Our next stop was to "The Sounds Of Pandora," where we met Academy Award winning composer James Horner. This is Horner's second collaboration with Cameron after his award winning work on Titanic. The composer played some of his score for us and explained his inspiration for the music during the flying scenes. "This was all about the spirituality, the majesty and beauty of what flying is all about. It had to be ethnic in quality so it has a slightly African quality to it. I wanted to use an African children's choir along with a rhythmic background. It really expresses the way I feel about flight and is true to the quality of the film," said Horner. "Jim was very happy with it and it kind of expresses how we both feel about Jake's feeling about flying these things. It was actually one of the first things I wrote for the film so it was an important sequence to get approved by Jim."
Next up, we visited the "Characters, Creatures and Vehicles" station with concept artist Neville Page and character effects coordinator John Rosengrant. They explained that while much of what they physically created was then redone with CGI, it was extremely helpful for the digital artists to have actual props and maquettes to use as reference. In fact, on display was the AMP suit and several creature maquettes including a life-size bust of Grace. After that, we visited the "Designing The World" station with production designer Robert Stromberger, supervising virtual art director Yuri Bartolli and costume designer Deborah Lynn Scott. Again, while all of the clothing and jewelry worn by the Na'vi was ultimately created digitally, Scott produced actual clothing and jewelry for the digital artists to use as references. But unlike a normal production, every costume piece only had to be produced once as reference and then could be reproduced as many times as needed digitally.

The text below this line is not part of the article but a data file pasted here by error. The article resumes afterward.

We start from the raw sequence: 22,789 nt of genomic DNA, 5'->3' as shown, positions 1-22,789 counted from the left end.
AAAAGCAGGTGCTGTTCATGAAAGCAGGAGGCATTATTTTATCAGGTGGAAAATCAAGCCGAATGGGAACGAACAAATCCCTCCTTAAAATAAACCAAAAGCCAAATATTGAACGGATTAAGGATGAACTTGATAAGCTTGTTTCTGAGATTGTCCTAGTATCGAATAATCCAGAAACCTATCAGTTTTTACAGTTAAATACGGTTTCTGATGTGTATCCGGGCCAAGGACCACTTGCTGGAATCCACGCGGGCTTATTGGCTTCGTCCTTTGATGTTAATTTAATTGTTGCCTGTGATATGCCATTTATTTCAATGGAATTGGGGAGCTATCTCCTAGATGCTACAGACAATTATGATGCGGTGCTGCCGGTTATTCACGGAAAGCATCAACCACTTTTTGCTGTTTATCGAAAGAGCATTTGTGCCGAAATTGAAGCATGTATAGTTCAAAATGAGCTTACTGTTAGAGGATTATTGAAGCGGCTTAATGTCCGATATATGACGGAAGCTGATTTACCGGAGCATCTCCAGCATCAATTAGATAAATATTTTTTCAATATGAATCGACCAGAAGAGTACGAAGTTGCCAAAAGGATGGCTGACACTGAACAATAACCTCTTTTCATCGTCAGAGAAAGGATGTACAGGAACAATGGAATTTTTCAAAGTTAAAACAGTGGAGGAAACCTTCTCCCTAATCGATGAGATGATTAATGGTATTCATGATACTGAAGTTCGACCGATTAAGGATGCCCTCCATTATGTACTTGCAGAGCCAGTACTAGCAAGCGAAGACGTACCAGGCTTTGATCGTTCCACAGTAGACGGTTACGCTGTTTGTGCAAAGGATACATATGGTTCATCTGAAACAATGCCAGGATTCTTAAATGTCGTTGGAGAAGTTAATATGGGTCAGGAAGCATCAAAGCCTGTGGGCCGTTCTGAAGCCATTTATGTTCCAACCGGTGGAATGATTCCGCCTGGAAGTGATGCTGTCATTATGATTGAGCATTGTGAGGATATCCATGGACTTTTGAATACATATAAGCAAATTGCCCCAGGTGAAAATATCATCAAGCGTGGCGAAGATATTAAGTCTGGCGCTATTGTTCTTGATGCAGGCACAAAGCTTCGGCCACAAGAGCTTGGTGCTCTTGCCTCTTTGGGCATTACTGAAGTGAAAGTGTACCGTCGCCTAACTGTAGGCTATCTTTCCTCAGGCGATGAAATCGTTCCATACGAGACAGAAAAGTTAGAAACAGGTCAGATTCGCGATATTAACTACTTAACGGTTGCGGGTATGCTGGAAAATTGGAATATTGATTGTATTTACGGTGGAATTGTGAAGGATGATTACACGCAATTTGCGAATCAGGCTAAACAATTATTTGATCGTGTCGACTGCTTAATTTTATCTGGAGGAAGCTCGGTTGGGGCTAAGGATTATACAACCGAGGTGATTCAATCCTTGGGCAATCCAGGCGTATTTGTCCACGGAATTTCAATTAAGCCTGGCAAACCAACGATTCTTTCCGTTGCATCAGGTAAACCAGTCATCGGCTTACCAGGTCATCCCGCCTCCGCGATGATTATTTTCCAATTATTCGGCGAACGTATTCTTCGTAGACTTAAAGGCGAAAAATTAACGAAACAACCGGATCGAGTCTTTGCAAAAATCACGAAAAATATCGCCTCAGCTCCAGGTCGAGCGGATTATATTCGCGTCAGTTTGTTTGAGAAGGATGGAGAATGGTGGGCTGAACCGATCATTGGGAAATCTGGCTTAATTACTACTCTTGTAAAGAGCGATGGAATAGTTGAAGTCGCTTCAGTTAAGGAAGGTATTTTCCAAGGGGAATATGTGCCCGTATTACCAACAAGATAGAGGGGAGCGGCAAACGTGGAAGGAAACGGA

Following that, we went to the "Virtual Production" station with members of the virtual production department, which included Matt Madden, Richie Beneham and Glenn Derry. First, we were allowed to actually operate a real motion capture camera. It was very cool. They had two actors on set in the motion capture suits, walking through the motion capture forest, which is just hanging cables with tiny cameras connected to them. As we pointed the camera towards the actors and looked through the lens, we could no longer see them but instead only their Na'vi characters. Next, we were shown the Simulcam, which is the camera that was created especially for the film. Essentially, it's just a 3D camera that has the motion capture image that you just took, already in it. They demonstrated this by shooting practically a scene with an actor in a helicopter being attacked by the Na'vi. As they demonstrated the scene, you could see that inside the camera the Na'vi is actually in the scene attacking the helicopter. While the actor cannot see it, the director has an opportunity to see how the scene will look when he is done, while he is still shooting it. That is basically how Cameron made the movie. It was ridiculously awesome to watch how that was done on set.